Friday, November 07, 2008

End of the Reagan Revolution?

The Obama triumph means the Reagan revolution is over. The antigovernment, antitax, trickle-down, every-man-for-himself ethos collapsed with a whimper during the catastrophic presidency of George W. Bush, and Obama's election put it out of its misery. By electing Obama, the American people have emphatically rejected the selfishness, masquerading as freedom and rugged individualism, that has been the calling card of the American right wing since Barry Goldwater. In its place, they are calling not just for a new and expanded vision of government's role in American life but for a new vision of American society.

That vision represents a return to the idea that Americans are bound together by more than just a flag, that we are all part of the same community, and that the strength of a community, like the strength of a family, is measured by its members' commitment to each other. The America envisioned by Obama is one in which the privileged care about the plight of the less fortunate because that care, that solidarity, is an inseparable part of who we are as Americans.

And that solidarity extends beyond our borders, to the people of the world. More than our wealth and power, this is what has made America a beacon of hope across the globe. After 9/11, Bush had an opportunity to reach out to the rest of the world. In his arrogance and folly, he chose to bully it instead. The election of Obama signifies that America is rejoining the world. How telling it was that in his speech, Obama said that America would defeat not our evil terrorist enemies, the rhetoric we have grown used to, but "those who would tear the world down." His is a larger, calmer vision, one that does not play into the hands of terrorists by exaggerating their threat.
--Gary Kamiya


ned said...

In his marvelous social treatise "The Human Cycle", Sri Aurobindo explains clearly that you cannot separate the individual and the collective. Both are important. The individual can only progress if the collective progresses and the collective only progresses if the individual progresses. It is quite idiotic to expect that the two things can be separated because there is a constant dialectic between individual and collective.

We neither want extreme individualism nor extreme collectivism, but a balanced approach that becomes practical because of a shared sense of greater purpose (which, being theistic, I would call the Grace ;-) ). When the Mother set up the universal town of Auroville to implement Sri Aurobindo's vision, it was precisely this balanced approach that she had in mind.

Here is part of an essay called "A Dream" that the Mother wrote for Auroville:

"There should be somewhere upon earth a place that no nation could claim as its sole property, a place where all human beings of good will, sincere in their aspiration, could live freely as citizens of the world, obeying one single authority, that of the supreme Truth, a place of peace, concord, harmony, where all the fighting instincts of man would be used exclusively to conquer the causes of his sufferings and miseries, to surmount his weakness and ignorance, to triumph over his limitations and incapacities; a place where the needs of the spirit and the care for progress would get precedence over the satisfaction of desires and passions, the seeking for material pleasures and enjoyment. In this place, children would be able to grow and develop integrally without losing contact with their soul. Education would be given not with a view to passing examinations and getting certificates and posts but for enriching the existing faculties and bringing forth new ones. In this place titles and positions would be supplanted by opportunities to serve and organize. The needs of the body will be provided for equally in the case of each and everyone. In the general organization intellectual, moral and spiritual superiority will find expression not in the enhancement of the pleasures and powers of life but in the increase of duties and responsibilities. Artistic beauty in all forms, painting, sculpture, music, literature, will be available equally to all, the opportunity to share in the joys they give being limited solely by each one's capacities and not by social or financial position. Work would not be there as the means for gaining one's livelihood, it would be the means whereby to express oneself, develop one's capacities and possibilities, while doing at the same time service to the whole group, which on its side would provide for each one's subsistence and for the field of his work. In brief, it would be a place where the relations among human beings, usually based almost exclusively upon competition and strife, would be replaced by relations of emulation for doing better, for collaboration, relations of real brotherhood."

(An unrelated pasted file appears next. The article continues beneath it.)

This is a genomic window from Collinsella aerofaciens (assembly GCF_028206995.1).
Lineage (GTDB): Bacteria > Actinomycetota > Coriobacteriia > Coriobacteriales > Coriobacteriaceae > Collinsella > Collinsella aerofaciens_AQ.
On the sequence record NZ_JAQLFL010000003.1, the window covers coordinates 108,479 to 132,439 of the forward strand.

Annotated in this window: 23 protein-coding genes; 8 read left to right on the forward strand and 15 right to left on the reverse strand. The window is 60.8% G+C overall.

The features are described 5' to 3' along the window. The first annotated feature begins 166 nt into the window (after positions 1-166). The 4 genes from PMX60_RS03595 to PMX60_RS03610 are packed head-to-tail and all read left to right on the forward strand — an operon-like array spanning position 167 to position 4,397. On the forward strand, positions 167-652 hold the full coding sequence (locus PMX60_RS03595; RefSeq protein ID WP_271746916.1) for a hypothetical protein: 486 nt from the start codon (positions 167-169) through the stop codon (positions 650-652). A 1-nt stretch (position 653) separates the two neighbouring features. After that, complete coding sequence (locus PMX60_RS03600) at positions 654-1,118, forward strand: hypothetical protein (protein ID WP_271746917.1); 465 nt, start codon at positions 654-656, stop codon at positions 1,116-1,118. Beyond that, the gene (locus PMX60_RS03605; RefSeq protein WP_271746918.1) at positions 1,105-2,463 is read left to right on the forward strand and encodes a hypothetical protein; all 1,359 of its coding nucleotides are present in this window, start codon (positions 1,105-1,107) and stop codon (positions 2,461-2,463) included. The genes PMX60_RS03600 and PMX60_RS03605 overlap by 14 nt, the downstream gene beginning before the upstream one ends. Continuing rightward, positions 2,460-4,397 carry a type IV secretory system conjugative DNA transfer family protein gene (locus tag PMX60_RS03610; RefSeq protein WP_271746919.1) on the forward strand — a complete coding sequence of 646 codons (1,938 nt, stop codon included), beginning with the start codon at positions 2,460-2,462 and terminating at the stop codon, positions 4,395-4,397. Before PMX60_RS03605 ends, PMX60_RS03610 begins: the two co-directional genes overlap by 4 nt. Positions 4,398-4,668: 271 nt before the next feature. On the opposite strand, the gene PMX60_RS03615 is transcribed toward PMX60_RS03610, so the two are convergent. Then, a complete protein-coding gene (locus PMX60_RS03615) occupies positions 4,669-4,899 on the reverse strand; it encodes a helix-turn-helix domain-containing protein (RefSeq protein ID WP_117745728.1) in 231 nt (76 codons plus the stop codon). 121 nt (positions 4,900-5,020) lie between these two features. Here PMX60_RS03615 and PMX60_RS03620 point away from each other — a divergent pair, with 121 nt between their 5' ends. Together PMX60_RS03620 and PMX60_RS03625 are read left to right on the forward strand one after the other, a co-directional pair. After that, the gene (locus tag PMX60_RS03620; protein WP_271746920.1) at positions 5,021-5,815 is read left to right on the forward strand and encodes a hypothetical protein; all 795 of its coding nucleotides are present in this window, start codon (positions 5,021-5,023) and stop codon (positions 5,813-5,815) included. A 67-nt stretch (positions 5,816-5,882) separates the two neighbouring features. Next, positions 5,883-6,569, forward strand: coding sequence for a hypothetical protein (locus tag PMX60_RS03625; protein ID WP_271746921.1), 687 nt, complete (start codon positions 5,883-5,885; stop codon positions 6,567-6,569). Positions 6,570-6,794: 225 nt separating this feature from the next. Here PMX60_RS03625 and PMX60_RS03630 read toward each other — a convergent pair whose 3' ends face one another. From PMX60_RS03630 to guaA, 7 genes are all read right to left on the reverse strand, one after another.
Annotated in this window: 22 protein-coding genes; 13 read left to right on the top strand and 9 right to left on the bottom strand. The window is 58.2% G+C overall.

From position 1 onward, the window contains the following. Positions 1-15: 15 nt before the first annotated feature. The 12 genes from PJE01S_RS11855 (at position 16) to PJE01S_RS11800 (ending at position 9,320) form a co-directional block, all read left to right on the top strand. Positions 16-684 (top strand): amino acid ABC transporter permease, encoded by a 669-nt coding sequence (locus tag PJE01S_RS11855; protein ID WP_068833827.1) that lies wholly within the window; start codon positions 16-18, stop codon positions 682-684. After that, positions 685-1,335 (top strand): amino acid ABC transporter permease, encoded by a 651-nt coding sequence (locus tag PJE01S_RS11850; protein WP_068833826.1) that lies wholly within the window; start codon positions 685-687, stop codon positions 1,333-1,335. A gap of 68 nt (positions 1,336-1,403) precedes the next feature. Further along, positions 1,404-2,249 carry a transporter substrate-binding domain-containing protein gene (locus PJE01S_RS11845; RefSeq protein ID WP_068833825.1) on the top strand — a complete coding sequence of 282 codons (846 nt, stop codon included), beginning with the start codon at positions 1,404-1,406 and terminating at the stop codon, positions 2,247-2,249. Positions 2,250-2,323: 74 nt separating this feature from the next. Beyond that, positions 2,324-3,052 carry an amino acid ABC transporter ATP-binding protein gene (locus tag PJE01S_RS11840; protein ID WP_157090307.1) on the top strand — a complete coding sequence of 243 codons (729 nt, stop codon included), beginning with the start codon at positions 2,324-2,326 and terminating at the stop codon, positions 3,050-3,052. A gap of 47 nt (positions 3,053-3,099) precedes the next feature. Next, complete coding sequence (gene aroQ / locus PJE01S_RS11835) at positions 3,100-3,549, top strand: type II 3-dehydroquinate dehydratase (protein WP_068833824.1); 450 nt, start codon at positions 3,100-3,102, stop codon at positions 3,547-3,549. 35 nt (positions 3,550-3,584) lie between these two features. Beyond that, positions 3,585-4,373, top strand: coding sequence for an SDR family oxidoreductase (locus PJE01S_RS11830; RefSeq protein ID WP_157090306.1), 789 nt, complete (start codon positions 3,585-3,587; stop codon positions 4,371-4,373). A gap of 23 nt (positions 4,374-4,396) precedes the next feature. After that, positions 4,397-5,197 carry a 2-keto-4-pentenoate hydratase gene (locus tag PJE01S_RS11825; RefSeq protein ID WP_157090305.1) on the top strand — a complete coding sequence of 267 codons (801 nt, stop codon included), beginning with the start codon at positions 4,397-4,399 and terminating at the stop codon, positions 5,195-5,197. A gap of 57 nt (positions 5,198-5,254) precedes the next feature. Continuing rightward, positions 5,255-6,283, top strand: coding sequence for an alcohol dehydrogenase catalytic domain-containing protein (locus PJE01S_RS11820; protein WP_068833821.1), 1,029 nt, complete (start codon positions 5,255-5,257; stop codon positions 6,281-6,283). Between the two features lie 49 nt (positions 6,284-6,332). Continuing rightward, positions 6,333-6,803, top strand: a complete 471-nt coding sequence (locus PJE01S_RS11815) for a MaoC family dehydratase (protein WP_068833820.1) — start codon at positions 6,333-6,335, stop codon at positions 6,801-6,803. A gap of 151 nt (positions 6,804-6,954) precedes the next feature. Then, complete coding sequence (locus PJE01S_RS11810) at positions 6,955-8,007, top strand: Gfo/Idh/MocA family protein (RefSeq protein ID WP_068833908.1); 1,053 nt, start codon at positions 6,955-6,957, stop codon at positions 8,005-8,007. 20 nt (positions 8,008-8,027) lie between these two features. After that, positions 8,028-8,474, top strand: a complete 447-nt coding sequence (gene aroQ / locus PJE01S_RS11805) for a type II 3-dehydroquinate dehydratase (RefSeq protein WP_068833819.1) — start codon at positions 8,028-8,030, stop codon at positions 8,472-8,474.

Sounds like heaven on earth to me.

Nagarjuna said...

It sounds that way to me too. And even if we can never fully actualize this utopian vision, it seems to me that we can progressively approximate it by using it as our goal and by employing a more integral politics to propel us toward it.

Tom said...

I don't know that the voters rejected Reaganism, pointedly, by electing Obama. And I kind of doubt that the Republicans are going to be a post-Reagan party any time soon. But I do think that America simply must move in the opposite direction of the Reagan Revolution, which was always unsustainable, and that Obama will navigate the country to accomplish this.

We are in a New Day. If Obama succeeds, it will only be because he acted for the benefit of Us All.